After two years of jibes about Counter-Strike being a "ded game" and VALORANT replacing Valve’s first person shooter at the pinnacle of the esports ecosystem, the greatest shooter of them all came roaring back at PGL’s Major in Stockholm. Record viewing figures started rolling in long before the day of the final, and by the time the dust had settled and a champion was crowned, the previous high marks for CSGO viewership had been blown out of the water.
For those unlucky enough to have missed the action, the tournament was won by Na’Vi, led by the irrepressible Oleksandr "s1mple" Kostyliev. Watching s1mple play in a Major final is a treat of course, but the previous CSGO viewership record of 1.3M, set at the 2017 ELEAGUE Major, had fallen before the final even began. Both semi-finals, where Na’Vi took on Gambit and Heroic fell to G2, hit the 1.4M mark in terms of viewership, much to the delight of the CSGO community.
When the final day came, the numbers were expected to be decent again, but few were prepared for the huge outpouring of support that came when the two teams took to the stage. According to Esports Charts, a record 2.7M peak viewership was achieved during the final, which is more than double the previous mark set by the game.
Co-streams and COVID
There are a number of factors involved in this landmark moment, chief among which was probably the sheer lack of real LAN competition CSGO has had in the past two years. As a game that has always put online second, the scene struggled to maintain the same level of interest from fans during the pandemic, a problem that was exacerbated by other organizers being able to run events, most notably the VALORANT LANs that took place in Europe.
It will also have helped that the most entertaining and arguably most talented players in the game were set to go head to head, with the narrative around s1mple’s first major driving interest just as much as G2’s amazing fanbase did. That’s before you get to the fact G2 themselves were led by Nikola "NiKo" Kovac, who had been in astonishing form during the Stockholm Major, and was clearly looking to vanquish the demons that had followed him since his fateful loss to C9 during the FaZe days.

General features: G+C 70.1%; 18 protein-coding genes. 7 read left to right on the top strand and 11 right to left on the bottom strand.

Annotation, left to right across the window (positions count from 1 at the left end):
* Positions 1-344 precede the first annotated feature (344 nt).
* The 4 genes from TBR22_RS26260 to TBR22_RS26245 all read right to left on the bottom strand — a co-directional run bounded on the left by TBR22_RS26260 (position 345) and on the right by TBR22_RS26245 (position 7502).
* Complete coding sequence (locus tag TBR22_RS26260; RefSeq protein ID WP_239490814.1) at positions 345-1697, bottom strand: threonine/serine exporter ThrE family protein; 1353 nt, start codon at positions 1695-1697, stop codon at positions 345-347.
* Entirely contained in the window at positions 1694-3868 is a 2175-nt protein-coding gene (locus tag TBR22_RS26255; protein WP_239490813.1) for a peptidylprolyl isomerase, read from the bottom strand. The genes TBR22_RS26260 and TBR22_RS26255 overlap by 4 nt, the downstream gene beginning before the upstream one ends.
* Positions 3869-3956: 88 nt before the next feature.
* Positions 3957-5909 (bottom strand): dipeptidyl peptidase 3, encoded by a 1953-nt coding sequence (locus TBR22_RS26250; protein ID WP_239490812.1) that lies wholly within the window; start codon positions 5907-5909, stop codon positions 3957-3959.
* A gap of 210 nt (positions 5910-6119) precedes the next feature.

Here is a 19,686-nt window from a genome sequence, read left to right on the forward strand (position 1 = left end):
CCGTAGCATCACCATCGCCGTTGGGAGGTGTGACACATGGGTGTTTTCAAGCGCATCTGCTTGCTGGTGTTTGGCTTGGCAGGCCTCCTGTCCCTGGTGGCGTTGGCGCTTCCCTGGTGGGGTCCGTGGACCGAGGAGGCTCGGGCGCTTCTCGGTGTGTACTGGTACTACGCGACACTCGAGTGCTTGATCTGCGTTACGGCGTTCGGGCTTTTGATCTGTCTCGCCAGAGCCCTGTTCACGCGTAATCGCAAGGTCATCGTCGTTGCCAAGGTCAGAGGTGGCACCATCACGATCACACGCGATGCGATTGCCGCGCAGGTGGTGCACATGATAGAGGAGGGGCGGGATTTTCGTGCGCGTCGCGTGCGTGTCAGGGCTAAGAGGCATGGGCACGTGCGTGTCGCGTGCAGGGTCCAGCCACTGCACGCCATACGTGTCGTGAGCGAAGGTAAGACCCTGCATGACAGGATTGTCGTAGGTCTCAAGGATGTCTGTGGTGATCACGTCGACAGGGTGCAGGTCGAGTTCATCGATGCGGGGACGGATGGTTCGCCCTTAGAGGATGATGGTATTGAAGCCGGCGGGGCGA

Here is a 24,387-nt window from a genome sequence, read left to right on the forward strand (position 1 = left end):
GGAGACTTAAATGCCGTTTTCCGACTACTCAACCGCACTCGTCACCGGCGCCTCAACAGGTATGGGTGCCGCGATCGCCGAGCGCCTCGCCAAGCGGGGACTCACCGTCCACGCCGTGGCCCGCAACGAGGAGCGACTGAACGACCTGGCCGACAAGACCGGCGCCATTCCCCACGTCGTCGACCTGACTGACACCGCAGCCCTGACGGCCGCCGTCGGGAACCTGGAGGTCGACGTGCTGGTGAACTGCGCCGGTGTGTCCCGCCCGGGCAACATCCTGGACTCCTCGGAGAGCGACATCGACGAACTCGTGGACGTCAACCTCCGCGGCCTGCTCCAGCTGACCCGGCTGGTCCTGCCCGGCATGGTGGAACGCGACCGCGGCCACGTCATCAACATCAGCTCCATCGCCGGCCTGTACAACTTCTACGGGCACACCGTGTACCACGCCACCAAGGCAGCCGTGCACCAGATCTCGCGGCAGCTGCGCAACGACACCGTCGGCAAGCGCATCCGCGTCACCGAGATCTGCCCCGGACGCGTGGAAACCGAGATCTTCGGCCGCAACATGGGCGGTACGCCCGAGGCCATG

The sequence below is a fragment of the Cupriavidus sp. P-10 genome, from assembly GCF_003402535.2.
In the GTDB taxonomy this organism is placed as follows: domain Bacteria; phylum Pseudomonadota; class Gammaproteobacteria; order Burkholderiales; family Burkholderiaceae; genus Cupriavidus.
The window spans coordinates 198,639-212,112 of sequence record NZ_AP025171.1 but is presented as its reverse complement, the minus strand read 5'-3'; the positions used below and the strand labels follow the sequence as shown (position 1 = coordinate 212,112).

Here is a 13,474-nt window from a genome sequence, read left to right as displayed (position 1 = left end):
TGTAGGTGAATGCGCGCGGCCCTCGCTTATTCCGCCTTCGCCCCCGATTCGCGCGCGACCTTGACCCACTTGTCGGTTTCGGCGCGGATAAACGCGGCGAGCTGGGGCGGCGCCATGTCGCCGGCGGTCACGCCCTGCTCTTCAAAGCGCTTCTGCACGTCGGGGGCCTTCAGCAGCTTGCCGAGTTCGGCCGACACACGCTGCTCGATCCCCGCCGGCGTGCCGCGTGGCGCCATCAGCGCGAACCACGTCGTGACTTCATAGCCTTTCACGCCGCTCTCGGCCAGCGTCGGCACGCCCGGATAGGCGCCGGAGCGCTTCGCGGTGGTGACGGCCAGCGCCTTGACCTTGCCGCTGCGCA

Finally, it will have been helpful for the figures that the event was staged in Europe, with pretty much every significant contender from that part of the world. Furia were an outlier, but with all the final four teams being either EU or CIS-based, the time zones worked out perfectly. This, alongside other small factors like co-streams from big names and the event being on both YouTube and Twitch, would all have made for a perfect storm of discoverability.
Changing of the guard?
While this is obviously amazing news for the tournament organizers and publishers, it does come with an interesting caveat for Valve, the makers of CSGO. While the shooter was doing record numbers, the company’s flagship Dota tournament, The International, was also pulling in record viewership, with TI10 held in Bucharest this year, and pulling in 2.7M viewers for the final between Team Secret and PSG.LGD.
While it is fantastic for Valve to have seen growth in both their major titles, this is the first time that a CSGO Major has beaten a TI for viewership, at least in terms of western numbers. The viewing figures for CS from China are never going to match up to those from League or Dota, but it is hard to gain reliable information for those parts of the world, meaning industry leaders like Esports Charts tend to focus on just the western side of things.
Whether this represents a changing of the guard or simply a high point with the return of CSGO is impossible to say now, but the record-breaking return to LAN for CSGO is a positive thing not just for the game and its fans, but all of esports. Record figures for both the Major and TI10 show fans are thirsty for the return of elite-level LAN competition, and it’s great to see TOs are finally able to deliver that once more.